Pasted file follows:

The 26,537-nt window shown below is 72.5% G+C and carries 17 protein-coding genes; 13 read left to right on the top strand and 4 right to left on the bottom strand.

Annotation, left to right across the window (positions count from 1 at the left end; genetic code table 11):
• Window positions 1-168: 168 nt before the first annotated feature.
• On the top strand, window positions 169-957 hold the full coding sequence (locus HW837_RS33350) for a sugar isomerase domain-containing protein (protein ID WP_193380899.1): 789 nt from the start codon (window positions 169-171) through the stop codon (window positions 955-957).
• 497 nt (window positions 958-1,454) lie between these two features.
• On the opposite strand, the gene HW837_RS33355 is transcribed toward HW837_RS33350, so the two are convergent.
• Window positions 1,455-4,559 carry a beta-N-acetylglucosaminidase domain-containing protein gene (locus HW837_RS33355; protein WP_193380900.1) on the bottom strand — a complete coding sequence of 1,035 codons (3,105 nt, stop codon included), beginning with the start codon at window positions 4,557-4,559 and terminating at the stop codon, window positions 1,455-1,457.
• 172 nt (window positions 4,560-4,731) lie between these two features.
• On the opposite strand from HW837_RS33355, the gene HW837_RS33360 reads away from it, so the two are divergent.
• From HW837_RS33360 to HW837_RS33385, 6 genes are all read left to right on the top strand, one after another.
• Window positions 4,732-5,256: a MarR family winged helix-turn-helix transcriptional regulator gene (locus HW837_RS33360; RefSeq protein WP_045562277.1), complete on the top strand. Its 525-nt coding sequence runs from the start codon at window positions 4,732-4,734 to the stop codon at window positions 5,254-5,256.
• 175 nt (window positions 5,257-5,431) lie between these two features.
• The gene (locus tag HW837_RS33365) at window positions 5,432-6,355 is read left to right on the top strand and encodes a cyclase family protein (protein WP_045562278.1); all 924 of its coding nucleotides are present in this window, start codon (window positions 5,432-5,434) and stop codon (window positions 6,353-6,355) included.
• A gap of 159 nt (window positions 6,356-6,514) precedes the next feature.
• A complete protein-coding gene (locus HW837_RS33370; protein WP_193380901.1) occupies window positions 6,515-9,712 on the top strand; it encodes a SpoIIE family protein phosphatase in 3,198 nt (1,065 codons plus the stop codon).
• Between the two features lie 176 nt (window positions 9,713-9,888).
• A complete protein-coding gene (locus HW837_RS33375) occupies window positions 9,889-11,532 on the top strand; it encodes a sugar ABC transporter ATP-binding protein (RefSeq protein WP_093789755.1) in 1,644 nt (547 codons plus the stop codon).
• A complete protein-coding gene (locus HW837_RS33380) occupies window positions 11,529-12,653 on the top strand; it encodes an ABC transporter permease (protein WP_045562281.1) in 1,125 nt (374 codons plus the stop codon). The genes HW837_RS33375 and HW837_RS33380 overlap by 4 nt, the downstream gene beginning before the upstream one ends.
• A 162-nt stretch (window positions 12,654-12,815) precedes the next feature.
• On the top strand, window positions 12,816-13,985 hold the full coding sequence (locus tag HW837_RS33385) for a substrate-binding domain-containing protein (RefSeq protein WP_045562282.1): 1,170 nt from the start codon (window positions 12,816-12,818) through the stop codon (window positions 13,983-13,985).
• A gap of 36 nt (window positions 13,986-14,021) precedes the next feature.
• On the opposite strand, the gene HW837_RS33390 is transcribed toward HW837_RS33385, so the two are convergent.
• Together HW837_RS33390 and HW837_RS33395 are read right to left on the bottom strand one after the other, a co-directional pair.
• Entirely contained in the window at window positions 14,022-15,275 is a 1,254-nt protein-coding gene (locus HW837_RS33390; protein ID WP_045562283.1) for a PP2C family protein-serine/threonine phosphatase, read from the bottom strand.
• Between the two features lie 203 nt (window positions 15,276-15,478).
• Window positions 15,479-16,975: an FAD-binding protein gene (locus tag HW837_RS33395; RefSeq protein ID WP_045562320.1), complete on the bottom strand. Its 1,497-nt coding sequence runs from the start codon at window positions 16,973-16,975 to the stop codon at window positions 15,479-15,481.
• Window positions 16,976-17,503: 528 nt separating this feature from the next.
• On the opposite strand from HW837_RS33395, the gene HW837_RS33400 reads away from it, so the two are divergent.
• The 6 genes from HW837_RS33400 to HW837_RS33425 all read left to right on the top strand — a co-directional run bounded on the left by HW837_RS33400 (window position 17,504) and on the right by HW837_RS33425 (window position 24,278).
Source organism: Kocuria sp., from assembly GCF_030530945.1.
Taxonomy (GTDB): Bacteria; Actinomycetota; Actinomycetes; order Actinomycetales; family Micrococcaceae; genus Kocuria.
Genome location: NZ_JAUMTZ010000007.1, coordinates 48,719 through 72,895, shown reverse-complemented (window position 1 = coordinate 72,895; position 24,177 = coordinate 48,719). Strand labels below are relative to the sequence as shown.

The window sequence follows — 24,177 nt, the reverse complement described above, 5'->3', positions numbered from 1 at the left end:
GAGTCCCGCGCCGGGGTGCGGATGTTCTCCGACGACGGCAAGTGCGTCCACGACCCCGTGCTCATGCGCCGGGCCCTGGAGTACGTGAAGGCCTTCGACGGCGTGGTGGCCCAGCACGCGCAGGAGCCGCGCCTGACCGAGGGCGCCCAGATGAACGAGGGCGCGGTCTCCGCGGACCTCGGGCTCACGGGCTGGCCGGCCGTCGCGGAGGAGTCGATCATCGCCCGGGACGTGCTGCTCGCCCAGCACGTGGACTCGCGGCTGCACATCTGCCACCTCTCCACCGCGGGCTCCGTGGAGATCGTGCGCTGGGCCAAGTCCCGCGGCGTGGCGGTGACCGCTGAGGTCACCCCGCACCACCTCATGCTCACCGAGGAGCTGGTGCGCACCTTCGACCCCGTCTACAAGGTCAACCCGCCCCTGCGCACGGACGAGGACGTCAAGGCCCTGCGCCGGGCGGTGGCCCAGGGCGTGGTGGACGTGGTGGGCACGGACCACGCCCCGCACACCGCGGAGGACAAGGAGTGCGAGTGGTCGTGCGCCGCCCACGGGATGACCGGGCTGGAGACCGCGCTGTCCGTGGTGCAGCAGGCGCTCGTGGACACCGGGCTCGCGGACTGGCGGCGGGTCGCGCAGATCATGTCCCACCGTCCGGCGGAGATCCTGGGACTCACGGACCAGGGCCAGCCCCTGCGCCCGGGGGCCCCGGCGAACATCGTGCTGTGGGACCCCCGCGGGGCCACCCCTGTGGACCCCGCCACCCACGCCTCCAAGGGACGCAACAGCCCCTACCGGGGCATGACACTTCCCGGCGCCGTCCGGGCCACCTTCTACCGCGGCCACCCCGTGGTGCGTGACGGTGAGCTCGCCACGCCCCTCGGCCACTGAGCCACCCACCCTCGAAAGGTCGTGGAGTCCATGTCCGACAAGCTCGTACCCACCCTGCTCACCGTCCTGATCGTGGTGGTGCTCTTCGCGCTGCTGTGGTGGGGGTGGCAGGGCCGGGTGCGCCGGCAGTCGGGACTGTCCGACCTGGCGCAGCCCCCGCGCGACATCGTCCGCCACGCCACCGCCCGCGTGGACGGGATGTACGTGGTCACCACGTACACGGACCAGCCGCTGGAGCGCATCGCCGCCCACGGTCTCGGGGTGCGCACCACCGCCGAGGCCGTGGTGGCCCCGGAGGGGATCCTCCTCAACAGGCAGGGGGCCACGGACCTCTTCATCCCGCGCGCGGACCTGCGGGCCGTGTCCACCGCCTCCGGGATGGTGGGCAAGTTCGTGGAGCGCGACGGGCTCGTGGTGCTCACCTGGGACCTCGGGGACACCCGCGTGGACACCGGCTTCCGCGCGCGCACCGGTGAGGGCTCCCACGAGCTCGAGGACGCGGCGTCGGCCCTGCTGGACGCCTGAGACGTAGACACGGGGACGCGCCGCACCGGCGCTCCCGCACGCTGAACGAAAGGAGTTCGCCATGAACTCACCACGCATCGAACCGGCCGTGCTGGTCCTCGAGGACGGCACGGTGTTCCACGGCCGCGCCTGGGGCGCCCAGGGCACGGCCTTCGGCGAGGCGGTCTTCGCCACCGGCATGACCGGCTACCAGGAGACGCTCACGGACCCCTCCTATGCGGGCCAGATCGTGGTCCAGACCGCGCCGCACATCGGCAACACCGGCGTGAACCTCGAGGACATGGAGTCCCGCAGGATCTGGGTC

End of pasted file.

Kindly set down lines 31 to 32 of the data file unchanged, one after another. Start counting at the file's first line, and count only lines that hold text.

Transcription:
Taxonomy (GTDB): Bacteria; Actinomycetota; Actinomycetes; order Actinomycetales; family Micrococcaceae; genus Kocuria.
Genome location: NZ_JAUMTZ010000007.1, coordinates 48,719 through 72,895, shown reverse-complemented (window position 1 = coordinate 72,895; position 24,177 = coordinate 48,719). Strand labels below are relative to the sequence as shown.